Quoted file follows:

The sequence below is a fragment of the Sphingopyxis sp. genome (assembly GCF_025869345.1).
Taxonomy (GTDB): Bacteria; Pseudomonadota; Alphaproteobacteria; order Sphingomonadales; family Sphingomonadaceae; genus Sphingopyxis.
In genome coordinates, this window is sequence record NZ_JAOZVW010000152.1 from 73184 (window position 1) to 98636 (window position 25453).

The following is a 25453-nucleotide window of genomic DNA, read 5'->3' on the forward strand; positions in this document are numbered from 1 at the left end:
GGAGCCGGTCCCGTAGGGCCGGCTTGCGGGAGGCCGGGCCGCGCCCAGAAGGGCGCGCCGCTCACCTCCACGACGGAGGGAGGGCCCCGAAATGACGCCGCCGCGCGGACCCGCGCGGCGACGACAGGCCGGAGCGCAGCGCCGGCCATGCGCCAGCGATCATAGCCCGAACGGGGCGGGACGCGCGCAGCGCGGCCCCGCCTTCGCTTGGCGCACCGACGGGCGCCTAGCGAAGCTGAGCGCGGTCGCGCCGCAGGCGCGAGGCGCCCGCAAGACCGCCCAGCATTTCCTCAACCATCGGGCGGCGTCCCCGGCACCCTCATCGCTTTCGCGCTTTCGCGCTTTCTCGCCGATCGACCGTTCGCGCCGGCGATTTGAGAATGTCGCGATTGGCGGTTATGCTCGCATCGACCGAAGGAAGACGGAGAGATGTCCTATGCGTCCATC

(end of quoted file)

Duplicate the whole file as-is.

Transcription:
The sequence below is a fragment of the Sphingopyxis sp. genome (assembly GCF_025869345.1).
Taxonomy (GTDB): Bacteria; Pseudomonadota; Alphaproteobacteria; order Sphingomonadales; family Sphingomonadaceae; genus Sphingopyxis.
In genome coordinates, this window is sequence record NZ_JAOZVW010000152.1 from 73184 (window position 1) to 98636 (window position 25453).

The following is a 25453-nucleotide window of genomic DNA, read 5'->3' on the forward strand; positions in this document are numbered from 1 at the left end:
GGAGCCGGTCCCGTAGGGCCGGCTTGCGGGAGGCCGGGCCGCGCCCAGAAGGGCGCGCCGCTCACCTCCACGACGGAGGGAGGGCCCCGAAATGACGCCGCCGCGCGGACCCGCGCGGCGACGACAGGCCGGAGCGCAGCGCCGGCCATGCGCCAGCGATCATAGCCCGAACGGGGCGGGACGCGCGCAGCGCGGCCCCGCCTTCGCTTGGCGCACCGACGGGCGCCTAGCGAAGCTGAGCGCGGTCGCGCCGCAGGCGCGAGGCGCCCGCAAGACCGCCCAGCATTTCCTCAACCATCGGGCGGCGTCCCCGGCACCCTCATCGCTTTCGCGCTTTCGCGCTTTCTCGCCGATCGACCGTTCGCGCCGGCGATTTGAGAATGTCGCGATTGGCGGTTATGCTCGCATCGACCGAAGGAAGACGGAGAGATGTCCTATGCGTCCATC